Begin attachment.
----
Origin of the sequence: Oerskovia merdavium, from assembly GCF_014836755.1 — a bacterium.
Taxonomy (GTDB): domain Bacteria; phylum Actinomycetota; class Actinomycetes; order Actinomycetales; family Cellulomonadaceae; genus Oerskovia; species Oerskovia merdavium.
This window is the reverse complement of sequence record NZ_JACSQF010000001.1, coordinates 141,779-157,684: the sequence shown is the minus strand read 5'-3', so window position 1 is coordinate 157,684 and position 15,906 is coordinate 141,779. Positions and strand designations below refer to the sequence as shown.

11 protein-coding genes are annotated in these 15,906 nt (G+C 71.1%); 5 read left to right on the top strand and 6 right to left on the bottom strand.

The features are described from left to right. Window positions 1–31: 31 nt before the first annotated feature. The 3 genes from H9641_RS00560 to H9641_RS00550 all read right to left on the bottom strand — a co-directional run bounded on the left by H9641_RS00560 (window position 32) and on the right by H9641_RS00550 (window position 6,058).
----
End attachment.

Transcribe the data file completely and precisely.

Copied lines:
Origin of the sequence: Oerskovia merdavium, from assembly GCF_014836755.1 — a bacterium.
Taxonomy (GTDB): domain Bacteria; phylum Actinomycetota; class Actinomycetes; order Actinomycetales; family Cellulomonadaceae; genus Oerskovia; species Oerskovia merdavium.
This window is the reverse complement of sequence record NZ_JACSQF010000001.1, coordinates 141,779-157,684: the sequence shown is the minus strand read 5'-3', so window position 1 is coordinate 157,684 and position 15,906 is coordinate 141,779. Positions and strand designations below refer to the sequence as shown.

11 protein-coding genes are annotated in these 15,906 nt (G+C 71.1%); 5 read left to right on the top strand and 6 right to left on the bottom strand.

The features are described from left to right. Window positions 1–31: 31 nt before the first annotated feature. The 3 genes from H9641_RS00560 to H9641_RS00550 all read right to left on the bottom strand — a co-directional run bounded on the left by H9641_RS00560 (window position 32) and on the right by H9641_RS00550 (window position 6,058).